Still desperate for that true 'next-gen' experience? You're not alone. As the months have passed since release there's really not been that much to help justify your investment in what is now the current generation. There's a high-chance, however, that (visually speaking at least) EA Sports UFC may do the job.
The first game to bear the Ultimate Fighting Championship license since THQ said goodbye last year, EA has seemingly taken the power it possessed when Fight Night: Round 3 took over the Xbox 360 all those years ago and tried to replicate it. It's not until you actually sit down with it, mind, that you actually see just how accomplished it is.
Aside from the way the character models move and look - and they are by far some of the best I've ever seen - it's the numerous small touches EA has worked in that shifts this out of the realm of what we expect, and into a world that's only possible on 'new' consoles. Lights reflect off fighters' eyes (much as they do in the real world), you can see individual bones moving in their feet, limbs contort as they smack against an opponent's flesh. It all comes together for an incredibly realistic-looking experience.
Aesthetics aside, the core game itself also adheres to this standard of realism. As with any game that tries to convert the art of MMA to a video game though, the sport's complicated nature must be addressed intelligently. There's an instant accessibility where two people are just duking it out, but there are numerous other facets that have to be taken into account: guards, clinches, submissions, the ground game. If it all doesn't seamlessly fit together, one of the sport's major selling points is ripped away.
Currently, EA is handling most of it well. With two fighters standing toe-to-toe, you get the kind of setup you'd expect. Punches and kicks with are assigned to the face buttons, with modifiers and the ability to enter a clinch or take your rival down being assigned to the triggers and/or the right analogue stick. There's still a learning curve here, and anyone wanting to explore the game's depths is going to have to put in some time. Thankfully the logic of the control setup is sound - changing guard when you have managed to ground someone, for example, is done by moving the stick as if you were actually in control of a fighter's body; it makes more sense the more time you spend with it.
It's enjoyable to play, too. If you do decide to just slug it out the bruises and blows are satisfying and, if you time it right, as devastating as they should be. Allow yourself to be taken in further and the potentially available tactics - and your satisfaction in making them work - opens up immensely. On the other hand, you'll need a working knowledge of the sport to get the most out of it, and whether the game can be structured to the point where 'anyone' can enjoy EA Sports UFC remains questionable. The longevity comes from understanding how the entire thing works. This isn't the same as a Fight Night where you can get a lot out of it just by hurling haymakers and hooks.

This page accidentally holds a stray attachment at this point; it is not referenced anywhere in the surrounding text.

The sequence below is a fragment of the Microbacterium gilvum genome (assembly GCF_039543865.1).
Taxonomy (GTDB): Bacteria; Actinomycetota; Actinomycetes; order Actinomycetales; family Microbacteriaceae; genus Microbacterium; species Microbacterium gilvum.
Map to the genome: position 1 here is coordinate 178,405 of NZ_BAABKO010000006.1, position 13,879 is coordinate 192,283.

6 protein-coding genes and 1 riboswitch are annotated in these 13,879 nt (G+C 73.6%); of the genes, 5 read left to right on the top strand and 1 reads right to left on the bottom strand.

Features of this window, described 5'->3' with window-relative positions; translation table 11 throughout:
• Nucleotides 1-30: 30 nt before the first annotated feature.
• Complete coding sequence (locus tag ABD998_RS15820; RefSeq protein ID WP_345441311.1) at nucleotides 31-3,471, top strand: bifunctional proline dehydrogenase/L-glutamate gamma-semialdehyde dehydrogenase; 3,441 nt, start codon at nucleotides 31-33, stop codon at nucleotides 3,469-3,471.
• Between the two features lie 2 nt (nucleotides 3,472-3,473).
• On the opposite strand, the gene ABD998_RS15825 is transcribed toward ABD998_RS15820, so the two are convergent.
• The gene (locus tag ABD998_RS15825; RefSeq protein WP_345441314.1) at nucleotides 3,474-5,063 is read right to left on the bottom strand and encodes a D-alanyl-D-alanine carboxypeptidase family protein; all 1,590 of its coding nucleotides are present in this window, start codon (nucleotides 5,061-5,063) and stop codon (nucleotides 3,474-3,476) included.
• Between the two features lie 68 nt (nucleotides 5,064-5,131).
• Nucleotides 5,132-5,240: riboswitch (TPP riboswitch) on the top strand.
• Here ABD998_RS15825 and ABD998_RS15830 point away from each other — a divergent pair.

In many ways, it's the step up and extension of EA's previous effort, 'MMA'. All the smaller details have been increased, but the similarities are there. One big change, and a constant challenge for anyone who has tackled the matter, is the submission game. While others have opted for the standard 'Track and Field mash button' technique, EA has invented its own mini-game (although there are nods towards UFC 3's equivalent) to try and replicate the sensation of both applying a lock and trying to evade it.
As soon as an attempt is made, whoever is on the offensive will have button prompts flash up on a grid-like system asking them to flick the left stick in a particular direction. At the same time, however, the defendant is pushing the right stick either up, down, left, or right to try and fill up one of the four gauges on-screen and escape. The only way to stop this from happening is to counteract it by also pushing in the same direction. It all equates to a back and forth challenge where the aggressor has to both stop a potential counter and keep their eye out for the QTE which will enable them to proceed in their mission to tap some fool out.
In fairness, it's far harder to describe than it is to actually get to grips with when the pad is in hand, but there's bound to be some question marks raised. While I found it to be highly entertaining - the core concept is essentially that of cat and mouse - it takes away the sudden impact of executing a move and ending a fight within seconds. Admittedly skill levels will determine how quickly you can succeed at it, but it stands to reason that two experienced players would never get that immediate thrill.
UFC is shaping up to be a good fighting game, but considering purists are surely the major demographic EA is going for, a few inconsistencies may irk such an audience. Be it the somewhat streamlined transitions that are on offer, or the inauthentic moves that can triggered from certain positions, it's not quite as detailed as some would like it. Which, in fairness, won't be a huge blow to most, and the game itself has plenty of potential. Whether it can grab mass-market interest is the real question: the THQ games, sales-wise, decreased with each iteration. It's a trend EA will be hoping to buck.